"As the line of brothers milled the foe with their lances, the boy slaves and armourers rushed in at their heels, ducking to dodge stray missiles and wild shots that penetrated the line. Bolters, hot and smoking, were gathered up from the dust and reloaded and fresh sea lances were planted in the shadow or the human wall."

In modeling the Space Marines I had trouble incorporating the lance, so I made a slave to carry it for Priad, the sergeant. Here he is:

The basis of this model is an ancient Woodelf Wardancer that John gave me ages ago. It's a model from 1995.

Look beyond the elven look and you can see a clear Greek-themed body. The models from that time are a lot smaller, which is perfect, I wanted to have a big size difference. With lots of cutting and more controlled violence I bent hands, heads and legs and added a cloak of green stuff.

It was important to me to make the slave look very subservient, emulating this aura of a predestined life of service.

Here's is also a picture of Priad with his servant to show the perfect dimensions of the wardancer:

Here are some more details of the painted version. I added a very simple Greek design to the cape, to make the model look a little more vibrant.

I had problems with the hands, I used too much super glue with accelerator and the detail of the hands got lost. I had to paint the fingers, which didn't work very good.

The backpack is from the Imperial Guard (thanks Christian).

I have started on a different slave which will be posted next week. Also, you can easily add these guys to the game, like the bomb squigs that the Orks have. Each squad of 10 could have only 3, the cost would be 10 points and they would give 3 models an extra attack in close combat.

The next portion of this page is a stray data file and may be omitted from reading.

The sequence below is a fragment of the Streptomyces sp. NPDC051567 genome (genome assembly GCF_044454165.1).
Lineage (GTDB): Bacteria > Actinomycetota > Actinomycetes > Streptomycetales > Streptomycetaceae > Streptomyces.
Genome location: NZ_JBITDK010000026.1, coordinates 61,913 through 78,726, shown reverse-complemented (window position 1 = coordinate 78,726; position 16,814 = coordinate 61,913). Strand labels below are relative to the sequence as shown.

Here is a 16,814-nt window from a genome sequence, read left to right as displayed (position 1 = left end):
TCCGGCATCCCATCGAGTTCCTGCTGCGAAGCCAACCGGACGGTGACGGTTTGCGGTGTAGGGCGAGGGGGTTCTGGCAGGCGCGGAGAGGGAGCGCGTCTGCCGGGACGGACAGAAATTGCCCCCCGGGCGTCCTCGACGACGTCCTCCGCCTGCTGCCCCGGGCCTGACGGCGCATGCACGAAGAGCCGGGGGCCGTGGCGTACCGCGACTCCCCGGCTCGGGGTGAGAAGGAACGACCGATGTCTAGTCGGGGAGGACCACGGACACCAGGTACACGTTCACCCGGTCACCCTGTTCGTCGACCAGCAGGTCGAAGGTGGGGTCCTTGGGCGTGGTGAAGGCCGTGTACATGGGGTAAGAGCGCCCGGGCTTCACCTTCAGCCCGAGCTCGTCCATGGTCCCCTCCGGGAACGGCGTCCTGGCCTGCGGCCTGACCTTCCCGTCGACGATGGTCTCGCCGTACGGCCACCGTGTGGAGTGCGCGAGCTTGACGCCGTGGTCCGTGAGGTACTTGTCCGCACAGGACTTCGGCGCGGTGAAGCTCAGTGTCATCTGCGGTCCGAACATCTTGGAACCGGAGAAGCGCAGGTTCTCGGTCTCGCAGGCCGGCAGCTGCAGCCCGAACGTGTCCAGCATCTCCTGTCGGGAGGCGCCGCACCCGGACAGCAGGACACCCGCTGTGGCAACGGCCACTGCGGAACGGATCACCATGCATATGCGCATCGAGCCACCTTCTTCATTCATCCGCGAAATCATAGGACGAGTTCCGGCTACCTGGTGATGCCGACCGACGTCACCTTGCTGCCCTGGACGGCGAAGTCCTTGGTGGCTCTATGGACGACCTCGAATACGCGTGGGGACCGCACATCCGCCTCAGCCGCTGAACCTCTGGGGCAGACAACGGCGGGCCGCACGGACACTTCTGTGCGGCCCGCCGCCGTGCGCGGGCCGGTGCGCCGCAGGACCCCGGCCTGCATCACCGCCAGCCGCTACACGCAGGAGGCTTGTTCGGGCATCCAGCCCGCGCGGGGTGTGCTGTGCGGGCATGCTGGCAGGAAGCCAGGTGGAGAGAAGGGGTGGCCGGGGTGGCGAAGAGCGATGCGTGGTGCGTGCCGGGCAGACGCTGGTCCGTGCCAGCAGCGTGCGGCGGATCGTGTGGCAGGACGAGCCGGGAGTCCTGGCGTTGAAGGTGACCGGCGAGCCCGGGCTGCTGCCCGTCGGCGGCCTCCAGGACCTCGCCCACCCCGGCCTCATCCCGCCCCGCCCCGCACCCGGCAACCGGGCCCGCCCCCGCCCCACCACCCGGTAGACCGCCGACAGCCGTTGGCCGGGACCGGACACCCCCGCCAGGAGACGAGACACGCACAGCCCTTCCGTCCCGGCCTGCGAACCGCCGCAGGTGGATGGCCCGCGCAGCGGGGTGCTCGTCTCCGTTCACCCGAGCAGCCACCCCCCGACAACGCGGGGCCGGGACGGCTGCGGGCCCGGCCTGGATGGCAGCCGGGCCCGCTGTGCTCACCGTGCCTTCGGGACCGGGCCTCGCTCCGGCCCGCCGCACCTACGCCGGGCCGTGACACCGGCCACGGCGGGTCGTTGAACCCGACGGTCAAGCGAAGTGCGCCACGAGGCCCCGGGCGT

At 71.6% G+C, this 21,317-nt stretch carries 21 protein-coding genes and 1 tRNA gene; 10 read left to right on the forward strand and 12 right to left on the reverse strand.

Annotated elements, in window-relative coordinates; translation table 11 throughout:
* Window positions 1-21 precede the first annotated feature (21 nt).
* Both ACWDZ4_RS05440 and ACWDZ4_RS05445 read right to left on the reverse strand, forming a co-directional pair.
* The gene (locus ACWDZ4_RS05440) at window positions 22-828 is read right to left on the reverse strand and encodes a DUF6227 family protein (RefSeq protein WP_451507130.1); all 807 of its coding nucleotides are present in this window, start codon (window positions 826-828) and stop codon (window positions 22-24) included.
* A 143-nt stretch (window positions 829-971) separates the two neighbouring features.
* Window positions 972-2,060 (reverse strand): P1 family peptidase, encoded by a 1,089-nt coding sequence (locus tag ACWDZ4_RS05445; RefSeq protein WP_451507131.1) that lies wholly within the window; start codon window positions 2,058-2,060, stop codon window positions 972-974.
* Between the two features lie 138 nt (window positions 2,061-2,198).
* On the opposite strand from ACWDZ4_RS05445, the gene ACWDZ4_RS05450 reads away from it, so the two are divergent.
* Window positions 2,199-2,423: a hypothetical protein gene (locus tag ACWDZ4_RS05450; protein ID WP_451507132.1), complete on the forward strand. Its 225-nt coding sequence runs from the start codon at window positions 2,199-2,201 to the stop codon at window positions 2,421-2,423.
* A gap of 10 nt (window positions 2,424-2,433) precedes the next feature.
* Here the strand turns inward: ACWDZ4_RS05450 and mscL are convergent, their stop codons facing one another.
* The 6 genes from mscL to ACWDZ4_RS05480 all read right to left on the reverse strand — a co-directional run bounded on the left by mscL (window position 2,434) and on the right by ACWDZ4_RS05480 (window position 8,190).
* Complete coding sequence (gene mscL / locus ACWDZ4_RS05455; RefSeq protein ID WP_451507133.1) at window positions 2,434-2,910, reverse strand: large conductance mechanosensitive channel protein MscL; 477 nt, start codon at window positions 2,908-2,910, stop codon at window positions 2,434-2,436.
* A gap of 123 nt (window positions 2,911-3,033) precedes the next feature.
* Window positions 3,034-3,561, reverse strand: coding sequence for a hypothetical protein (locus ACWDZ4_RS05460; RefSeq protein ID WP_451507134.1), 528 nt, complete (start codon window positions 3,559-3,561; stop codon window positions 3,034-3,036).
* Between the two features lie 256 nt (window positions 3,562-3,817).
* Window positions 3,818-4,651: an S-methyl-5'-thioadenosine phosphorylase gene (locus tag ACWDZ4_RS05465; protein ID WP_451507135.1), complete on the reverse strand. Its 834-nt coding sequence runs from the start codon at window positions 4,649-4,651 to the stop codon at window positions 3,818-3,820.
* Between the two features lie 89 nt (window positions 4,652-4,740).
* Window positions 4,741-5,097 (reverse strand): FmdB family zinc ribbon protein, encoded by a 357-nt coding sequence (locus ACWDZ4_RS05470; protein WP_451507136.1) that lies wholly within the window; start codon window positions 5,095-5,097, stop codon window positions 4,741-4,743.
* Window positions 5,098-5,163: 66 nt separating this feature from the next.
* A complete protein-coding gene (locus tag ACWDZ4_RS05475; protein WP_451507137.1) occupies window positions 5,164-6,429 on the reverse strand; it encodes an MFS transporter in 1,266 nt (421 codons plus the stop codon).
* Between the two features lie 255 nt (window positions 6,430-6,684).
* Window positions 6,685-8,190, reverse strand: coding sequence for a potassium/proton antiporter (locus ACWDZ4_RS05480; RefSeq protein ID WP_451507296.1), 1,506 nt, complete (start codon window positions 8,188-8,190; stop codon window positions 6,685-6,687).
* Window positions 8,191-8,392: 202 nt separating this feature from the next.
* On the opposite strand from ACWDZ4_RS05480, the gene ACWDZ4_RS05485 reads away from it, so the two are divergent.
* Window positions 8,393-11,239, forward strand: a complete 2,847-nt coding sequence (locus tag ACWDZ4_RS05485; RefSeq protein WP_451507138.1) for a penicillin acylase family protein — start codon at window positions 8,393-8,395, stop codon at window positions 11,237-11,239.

More Later!

Sunday, September 7, 2008

Iron Snakes: Brother Andromak

Here is Andromak, the Standard Bearer and Plasma Gun wielder of Damocles Squad in the Iron Snakes. He is mentioned throughout Dan Abnett's novel Brothers of the Snake and in the end saves the day by destroying his ancient plasma gun right before thousands of Orks run at the squad.

Anyway, not much to the modeling, except the banner, which turned out OK. Can't do better at this point. John advised me to drill a hole in the backpack instead of magnetizing, and that's what I did.

This week I will post the boy slave of Brother Priad who hands him lance and bolter during battle..

Friday, September 5, 2008

Iron Snakes: Sergeant-Brother Priad of Damocles Squad

Here's is my first finished model of Damocles Squad, the unit that Dan Abnett describes in his novel The Iron Snakes.

Sergeant-Brother Priad is carrying a Lightning Claw that has been handed down for hundreds of years to the squad leader of Damocles.

I have painted the claw with lots of weathering and grime, as it is an old relic that has been used in countless battles.
In the other hand the one-handed bolter with the attack shield.

I didn't elaborate on the shield. The model already is pretty flashy and just wanted the gold and bronze contrasting with the red, white and blue.
Here's the back with the many scrolls. Iron Snakes are very superstituous (or religious) and I would think most models will receive some scrolls with prayers on them.

I didn't model the Sea Lance that he uses in battles against Orks, but I will model a slave that will carry that sacred weapon right behind him. That method has been described in the Iron Snakes novel and was really interesting to read. The slaves would reload bolters and clean lances, in the middle of battle!.
I liked the idea of writing the name on the base, saw that done on some Dave Taylor models in the Gaunts Ghosts model range.

Next up: Brother Andromak, the banner carrier who also shoots with an ancient plasma gun..
Hope it inspires!